The Horror Honeys: SINGH’S NEWEST SCI-FI IS SOUL/LESS

SINGH’S NEWEST SCI-FI IS SOUL/LESS


A Sci-Fi Honey New Release Review by Katie

Self/less (2015)

Tarsem Singh, the imaginative director behind such visually exquisite mindtrips as The Cell (2000) and The Fall (2006) is back behind the camera in 2015 with Self/less: a science fiction body-swapping parable set in modern-day America. From the relationship between our physical and metaphysical selves to the very notion of immortality, Singh has a wealth of ingredients from the story – penned by the Pastor Brothers, the minds behind one of the most inventive sci-fi films of last year – to craft an awe-inspiring visual feast that’s sure to engage on many levels. Casting Oscar winner Ben Kingsley in the lead role seemed like the cherry on top of an already promising achievement in sci-fi cinema.

So how did a film with so much potential for greatness go so mind-numbingly wrong?

Let’s begin with Kinglsey, who is only a presence in the film until a “hotter” actor can stand in for his Trump-esque tycoon character, Damian Hayes. As a prolific businessman profoundly burdened by regret, Damian’s enormous wealth gives him little comfort when faced with certain and swift death in the form of malignant cancer. Brooding away in his gilded penthouse over his estranged adult daughter and what little time he has left, Damian seeks out a scientist (Matthew Goode) who promises him everlasting life in the form of "shedding:" a procedure through which his active mind can be transferred to the body of a young and handsome lab-grown human. Damian promptly discards his elderly disease-ridden body in exchange for one that, fortunately, bears the chiseled face and abs of Ryan Reynolds. The procedure is successful save for some hallucination side effects, which Ryan/Damian soon realizes may actually be memories, and that he was misled about the origins of his fresh new body. As one character puts it, Damian thought he was buying a “new car” – but instead got one that already had a few miles on it.

They don’t have a great return policy at Bodies-R-Us.
One of the most significant problems with the basic premise of the film is that there’s virtually nothing at stake for Damian by undergoing this procedure, which makes you indifferent to everything that follows the genesis of Damian 2.0. If the transfer of his mind into the younger body is not a success, he dies – something he was going to do within a month’s time anyway. “Shedding” is presented as a way for those who possess great minds to continue their work on this planet, but Damian 2.0 proceeds to do absolutely nothing with his new body besides what anyone would do if they were suddenly Ryan Reynolds: he plays basketball, goes clubbing, and gets laid (a lot). The only condition of his new arrangement is that he has to change his name, relocate to a new city, and cease contact with a daughter who didn’t want anything to do with him to begin with. If he had to live his new life in the body of someone with less-than-supermodel looks, of an opposite gender or race, or even deprived of the wealth he’s accustomed to, there would be some interesting challenges at the meat of this story. But having set aside a considerable amount of his fortune, Damian 2.0 settles comfortably into a New Orleans mansion, free to relive the youth of a pretty playboy. Where’s the profound philosophy in that?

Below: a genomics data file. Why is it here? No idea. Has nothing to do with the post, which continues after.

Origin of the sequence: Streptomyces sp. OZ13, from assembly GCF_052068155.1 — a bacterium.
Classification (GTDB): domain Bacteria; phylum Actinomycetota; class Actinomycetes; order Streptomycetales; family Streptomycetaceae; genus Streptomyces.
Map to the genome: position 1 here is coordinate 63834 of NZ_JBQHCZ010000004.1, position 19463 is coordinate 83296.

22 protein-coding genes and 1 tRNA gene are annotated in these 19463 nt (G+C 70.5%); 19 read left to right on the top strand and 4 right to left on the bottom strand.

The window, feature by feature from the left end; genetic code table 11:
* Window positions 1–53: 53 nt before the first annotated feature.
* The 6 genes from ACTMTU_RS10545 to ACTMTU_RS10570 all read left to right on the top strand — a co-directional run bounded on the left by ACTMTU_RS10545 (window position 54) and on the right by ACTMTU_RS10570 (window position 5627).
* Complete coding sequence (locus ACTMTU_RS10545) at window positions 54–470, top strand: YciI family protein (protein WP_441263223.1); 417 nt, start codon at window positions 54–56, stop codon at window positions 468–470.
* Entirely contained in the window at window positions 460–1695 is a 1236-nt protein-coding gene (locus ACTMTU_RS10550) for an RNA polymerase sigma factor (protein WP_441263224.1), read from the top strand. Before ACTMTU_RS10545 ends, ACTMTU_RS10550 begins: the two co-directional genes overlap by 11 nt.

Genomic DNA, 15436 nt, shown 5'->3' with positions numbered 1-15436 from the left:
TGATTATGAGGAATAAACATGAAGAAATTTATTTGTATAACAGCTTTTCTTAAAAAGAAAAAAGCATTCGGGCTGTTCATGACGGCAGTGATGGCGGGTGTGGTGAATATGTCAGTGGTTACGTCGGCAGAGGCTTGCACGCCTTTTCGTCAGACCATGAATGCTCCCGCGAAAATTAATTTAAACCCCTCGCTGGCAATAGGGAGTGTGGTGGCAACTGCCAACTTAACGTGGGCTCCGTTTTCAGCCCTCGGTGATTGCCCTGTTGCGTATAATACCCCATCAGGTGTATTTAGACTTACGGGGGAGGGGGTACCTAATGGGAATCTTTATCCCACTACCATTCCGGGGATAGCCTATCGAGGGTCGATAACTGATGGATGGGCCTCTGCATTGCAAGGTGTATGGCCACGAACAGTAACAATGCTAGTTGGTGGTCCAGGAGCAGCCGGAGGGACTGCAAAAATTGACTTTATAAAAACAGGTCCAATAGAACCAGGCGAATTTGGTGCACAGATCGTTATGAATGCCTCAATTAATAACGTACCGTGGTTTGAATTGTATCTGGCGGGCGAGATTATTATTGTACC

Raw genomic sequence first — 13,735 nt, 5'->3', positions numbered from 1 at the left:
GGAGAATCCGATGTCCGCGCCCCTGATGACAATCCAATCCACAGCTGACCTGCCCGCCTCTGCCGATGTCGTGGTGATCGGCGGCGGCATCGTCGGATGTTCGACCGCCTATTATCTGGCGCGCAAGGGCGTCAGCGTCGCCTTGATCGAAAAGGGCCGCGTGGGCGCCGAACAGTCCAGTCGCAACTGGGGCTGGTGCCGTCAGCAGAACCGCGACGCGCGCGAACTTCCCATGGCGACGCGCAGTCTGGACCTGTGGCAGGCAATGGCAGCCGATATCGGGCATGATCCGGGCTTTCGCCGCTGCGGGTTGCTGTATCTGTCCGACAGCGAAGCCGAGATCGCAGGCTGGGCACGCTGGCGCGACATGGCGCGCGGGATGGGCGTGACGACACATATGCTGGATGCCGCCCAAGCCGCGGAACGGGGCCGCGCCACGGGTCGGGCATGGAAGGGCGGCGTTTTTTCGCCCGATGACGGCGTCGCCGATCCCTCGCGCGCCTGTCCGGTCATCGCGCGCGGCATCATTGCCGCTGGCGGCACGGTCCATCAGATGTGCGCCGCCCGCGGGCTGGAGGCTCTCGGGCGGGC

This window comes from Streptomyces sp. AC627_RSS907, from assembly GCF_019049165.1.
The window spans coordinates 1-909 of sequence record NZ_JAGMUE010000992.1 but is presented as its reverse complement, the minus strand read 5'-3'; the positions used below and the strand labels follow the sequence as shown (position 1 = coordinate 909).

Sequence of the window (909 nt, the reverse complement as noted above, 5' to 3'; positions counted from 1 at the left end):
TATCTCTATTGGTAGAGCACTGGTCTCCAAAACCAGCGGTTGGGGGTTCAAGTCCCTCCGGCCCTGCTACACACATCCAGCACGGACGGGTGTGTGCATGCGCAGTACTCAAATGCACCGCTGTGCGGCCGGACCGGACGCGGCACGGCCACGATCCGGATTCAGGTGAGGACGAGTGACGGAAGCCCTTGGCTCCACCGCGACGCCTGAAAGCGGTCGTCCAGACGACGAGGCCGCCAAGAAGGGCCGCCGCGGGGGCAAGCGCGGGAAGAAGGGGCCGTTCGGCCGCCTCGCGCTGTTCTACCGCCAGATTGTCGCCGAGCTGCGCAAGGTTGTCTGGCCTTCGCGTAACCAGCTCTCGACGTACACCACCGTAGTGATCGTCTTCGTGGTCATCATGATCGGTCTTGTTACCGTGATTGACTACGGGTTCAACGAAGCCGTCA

Life is SO hard for a rich, attractive white male.
This is where the film attempts to transform Damian’s character with a great redemptive arc; an effort it fails at miserably. Upon discovering the origin of his new body, Damian 2.0 seeks out the next of kin left behind by its previous owner: a single mother (Natalie Martinez) saddled with the care of her young, chronically ill daughter. For anyone who has suffered through the grief of losing a loved one, Damian’s course of action here is so insensitive that it borders on outright cruelty. His surprise presence in their lives is ostensibly to protect and fulfill them again, but their characters are patently just a surrogate for him to rectify his own failures as a deadbeat parent. On his journey to self-discovery, Damian leaves many an innocent victim in his wake – casualties of both mortal wounds as well as emotional ones.

Also: gunshot, neck-breaking, fame-thrower wounds.
As Self/less downshifts into generic Action Movie autopilot, rife with shoot-em-ups and car chases galore, it becomes more difficult to conjure any understanding or sympathy for Damian and his plight. His consciousness was transmigrated, yet the film never fully explores whether or not that refers only to the brain, or to that elusive quality of the soul. If the Pastor Brothers focused more on the existential side of their story and toned down the action, it might make for a less exciting movie – but at least it’d have characters I cared about. The result is as hollow as the body Damian left behind, making his final “self/less” act alluded to in the film’s title absent of all the emotional significance it was striving for. The usually vivid visual palette of Singh’s work is also glaringly absent, certifying Self/less as an exercise in criminally squandered potential for all involved.

Sci-Fi Honey Rating: One Ryan Reynolds-shaped shell out of five. 

Self/less is in theaters now... but so is Mad Max: Fury Road.

Do you miss the Tarsem of old?
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